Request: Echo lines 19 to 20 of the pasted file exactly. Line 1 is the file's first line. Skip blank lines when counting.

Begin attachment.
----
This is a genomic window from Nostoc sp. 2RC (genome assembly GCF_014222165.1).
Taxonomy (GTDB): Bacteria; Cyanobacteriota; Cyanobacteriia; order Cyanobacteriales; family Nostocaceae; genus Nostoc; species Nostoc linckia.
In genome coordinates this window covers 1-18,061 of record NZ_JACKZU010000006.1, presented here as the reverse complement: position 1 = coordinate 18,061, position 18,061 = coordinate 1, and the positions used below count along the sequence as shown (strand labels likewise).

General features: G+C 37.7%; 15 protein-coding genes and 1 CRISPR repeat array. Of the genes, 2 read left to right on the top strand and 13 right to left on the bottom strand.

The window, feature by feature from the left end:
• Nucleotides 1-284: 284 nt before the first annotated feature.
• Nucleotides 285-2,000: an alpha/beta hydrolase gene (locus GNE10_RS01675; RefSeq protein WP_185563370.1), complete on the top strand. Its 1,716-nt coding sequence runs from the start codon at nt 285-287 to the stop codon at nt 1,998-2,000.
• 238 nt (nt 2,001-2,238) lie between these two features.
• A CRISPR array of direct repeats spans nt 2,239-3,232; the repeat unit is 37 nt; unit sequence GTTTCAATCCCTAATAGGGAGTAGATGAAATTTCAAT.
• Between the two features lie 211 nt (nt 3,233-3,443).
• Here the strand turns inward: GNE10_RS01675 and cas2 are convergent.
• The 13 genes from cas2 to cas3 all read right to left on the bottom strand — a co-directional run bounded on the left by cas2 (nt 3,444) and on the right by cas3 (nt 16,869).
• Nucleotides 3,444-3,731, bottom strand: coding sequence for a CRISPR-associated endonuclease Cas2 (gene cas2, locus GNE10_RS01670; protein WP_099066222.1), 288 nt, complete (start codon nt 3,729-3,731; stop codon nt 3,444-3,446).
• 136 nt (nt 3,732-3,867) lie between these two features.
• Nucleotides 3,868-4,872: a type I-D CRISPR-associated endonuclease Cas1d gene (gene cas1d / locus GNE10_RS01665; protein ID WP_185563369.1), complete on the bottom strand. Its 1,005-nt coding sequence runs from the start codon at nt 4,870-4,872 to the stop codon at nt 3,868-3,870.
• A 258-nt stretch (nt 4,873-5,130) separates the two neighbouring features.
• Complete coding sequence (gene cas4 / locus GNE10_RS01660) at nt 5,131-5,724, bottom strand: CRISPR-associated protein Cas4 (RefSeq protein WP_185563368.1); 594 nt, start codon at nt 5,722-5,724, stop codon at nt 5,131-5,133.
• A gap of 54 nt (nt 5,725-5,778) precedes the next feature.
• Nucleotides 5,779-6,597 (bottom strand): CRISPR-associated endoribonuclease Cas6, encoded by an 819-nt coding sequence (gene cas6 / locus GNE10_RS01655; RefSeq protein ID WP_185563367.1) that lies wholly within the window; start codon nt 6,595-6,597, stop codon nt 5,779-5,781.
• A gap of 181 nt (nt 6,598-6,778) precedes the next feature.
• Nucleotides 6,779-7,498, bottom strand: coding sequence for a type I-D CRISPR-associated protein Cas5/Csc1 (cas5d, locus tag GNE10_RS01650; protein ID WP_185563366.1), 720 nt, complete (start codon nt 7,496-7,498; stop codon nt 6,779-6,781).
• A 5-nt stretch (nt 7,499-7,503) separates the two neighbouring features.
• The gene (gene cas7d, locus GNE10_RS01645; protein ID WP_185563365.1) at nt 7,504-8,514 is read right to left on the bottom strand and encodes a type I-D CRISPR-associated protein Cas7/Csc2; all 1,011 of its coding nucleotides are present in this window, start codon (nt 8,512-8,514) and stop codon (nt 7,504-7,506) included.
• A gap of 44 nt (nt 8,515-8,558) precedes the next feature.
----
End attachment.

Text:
• Nucleotides 5,779-6,597 (bottom strand): CRISPR-associated endoribonuclease Cas6, encoded by an 819-nt coding sequence (gene cas6 / locus GNE10_RS01655; RefSeq protein ID WP_185563367.1) that lies wholly within the window; start codon nt 6,595-6,597, stop codon nt 5,779-5,781.
• A gap of 181 nt (nt 6,598-6,778) precedes the next feature.